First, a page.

Gonzales, A. & Hancock, J.T. (2008). Identity Shift in Computer-Mediated Environments. Media Psychology, 11, 167-185.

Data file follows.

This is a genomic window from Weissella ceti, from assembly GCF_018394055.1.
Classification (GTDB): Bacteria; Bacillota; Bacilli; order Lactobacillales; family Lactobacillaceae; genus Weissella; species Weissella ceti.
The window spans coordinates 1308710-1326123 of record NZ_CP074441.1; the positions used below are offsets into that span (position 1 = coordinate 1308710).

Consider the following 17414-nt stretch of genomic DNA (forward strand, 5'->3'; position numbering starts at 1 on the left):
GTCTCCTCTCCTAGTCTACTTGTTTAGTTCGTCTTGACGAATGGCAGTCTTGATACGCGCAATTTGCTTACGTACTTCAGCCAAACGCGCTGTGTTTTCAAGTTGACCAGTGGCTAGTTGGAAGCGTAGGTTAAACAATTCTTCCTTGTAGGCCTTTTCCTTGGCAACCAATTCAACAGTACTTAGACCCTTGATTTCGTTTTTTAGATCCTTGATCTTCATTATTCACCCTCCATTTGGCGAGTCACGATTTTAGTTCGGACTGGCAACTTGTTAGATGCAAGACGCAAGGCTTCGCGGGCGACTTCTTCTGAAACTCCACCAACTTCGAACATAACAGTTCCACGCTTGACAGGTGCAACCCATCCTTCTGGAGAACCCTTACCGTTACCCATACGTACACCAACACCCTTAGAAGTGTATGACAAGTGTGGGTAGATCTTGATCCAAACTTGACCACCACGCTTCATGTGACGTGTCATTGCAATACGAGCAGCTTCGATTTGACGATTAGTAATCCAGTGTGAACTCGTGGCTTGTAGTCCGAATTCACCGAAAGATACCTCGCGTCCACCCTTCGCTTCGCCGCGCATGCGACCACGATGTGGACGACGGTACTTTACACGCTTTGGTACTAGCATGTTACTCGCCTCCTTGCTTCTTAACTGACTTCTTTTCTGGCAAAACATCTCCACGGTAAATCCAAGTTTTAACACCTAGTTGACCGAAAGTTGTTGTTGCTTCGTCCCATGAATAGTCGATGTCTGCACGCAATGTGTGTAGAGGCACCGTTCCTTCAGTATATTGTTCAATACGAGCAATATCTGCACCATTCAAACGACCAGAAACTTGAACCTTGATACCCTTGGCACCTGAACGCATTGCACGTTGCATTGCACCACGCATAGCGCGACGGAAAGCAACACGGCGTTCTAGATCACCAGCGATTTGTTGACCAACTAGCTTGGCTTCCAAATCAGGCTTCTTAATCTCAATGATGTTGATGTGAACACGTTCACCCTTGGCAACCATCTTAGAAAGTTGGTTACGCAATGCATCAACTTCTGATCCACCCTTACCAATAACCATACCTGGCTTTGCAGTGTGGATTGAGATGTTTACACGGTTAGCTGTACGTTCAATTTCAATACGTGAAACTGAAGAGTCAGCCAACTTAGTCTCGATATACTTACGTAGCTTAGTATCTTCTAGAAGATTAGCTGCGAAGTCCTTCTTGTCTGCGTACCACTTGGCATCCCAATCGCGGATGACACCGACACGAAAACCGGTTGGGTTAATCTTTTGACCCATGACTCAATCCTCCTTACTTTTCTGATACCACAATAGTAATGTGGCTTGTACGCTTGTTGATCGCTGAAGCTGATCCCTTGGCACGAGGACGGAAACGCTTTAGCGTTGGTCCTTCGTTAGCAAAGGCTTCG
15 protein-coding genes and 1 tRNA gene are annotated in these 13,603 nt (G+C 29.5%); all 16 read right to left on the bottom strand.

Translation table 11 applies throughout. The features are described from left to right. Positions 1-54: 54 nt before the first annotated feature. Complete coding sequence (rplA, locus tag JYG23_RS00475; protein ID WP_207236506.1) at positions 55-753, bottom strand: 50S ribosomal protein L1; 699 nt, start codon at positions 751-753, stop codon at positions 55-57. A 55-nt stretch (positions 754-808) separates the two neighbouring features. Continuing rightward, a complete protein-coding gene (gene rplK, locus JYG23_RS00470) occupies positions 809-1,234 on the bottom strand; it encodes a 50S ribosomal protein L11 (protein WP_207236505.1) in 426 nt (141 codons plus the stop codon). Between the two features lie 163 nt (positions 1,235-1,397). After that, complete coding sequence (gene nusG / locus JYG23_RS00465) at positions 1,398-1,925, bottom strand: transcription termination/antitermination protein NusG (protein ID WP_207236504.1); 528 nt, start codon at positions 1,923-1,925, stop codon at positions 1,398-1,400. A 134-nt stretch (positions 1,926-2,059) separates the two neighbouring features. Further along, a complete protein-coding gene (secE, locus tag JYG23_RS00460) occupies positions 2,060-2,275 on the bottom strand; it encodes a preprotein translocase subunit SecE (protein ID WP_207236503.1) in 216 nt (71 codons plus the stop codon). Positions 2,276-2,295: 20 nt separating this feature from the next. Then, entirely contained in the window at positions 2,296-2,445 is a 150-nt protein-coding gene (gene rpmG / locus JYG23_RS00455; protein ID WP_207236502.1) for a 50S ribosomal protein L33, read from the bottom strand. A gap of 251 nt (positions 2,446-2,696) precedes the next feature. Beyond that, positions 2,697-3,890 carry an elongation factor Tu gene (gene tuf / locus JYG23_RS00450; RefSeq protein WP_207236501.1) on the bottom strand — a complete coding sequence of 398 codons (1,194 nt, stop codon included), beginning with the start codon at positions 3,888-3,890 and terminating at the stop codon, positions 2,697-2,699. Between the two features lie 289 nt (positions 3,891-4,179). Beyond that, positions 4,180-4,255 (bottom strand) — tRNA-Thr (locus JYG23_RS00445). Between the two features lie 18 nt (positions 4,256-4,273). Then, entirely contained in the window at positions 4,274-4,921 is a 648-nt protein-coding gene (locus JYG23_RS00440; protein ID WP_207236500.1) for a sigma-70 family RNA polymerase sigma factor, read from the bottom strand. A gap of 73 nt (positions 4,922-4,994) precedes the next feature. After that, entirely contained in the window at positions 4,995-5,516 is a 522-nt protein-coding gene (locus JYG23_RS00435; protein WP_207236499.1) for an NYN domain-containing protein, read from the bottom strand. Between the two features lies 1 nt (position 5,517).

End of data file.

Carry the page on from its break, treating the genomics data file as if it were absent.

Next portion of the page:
The present study uses a public commitment framework to examine how computer-mediated self-presentations can alter identities. Participants were asked to present with one of two traits, extroversion or introversion, in public or private computer-mediated communication. Public presentations were online, whereas private presentations took place in a text document. Only participants that presented themselves publicly internalized the trait presentation, suggesting that identity shift took place. Public self-presentations also contained more certain and definite forms of language than private self-presentations, suggesting that audiences evoke a more committed form of self-presentation. The findings in this research have important implications for the self-construction of identity online, particularly for individuals that use the Internet as a tool for public self-presentation, such as dating sites, social network sites, or blogs. Also, the findings highlight opportunities for theoretical development on identity construction as a function of computer-mediated communication.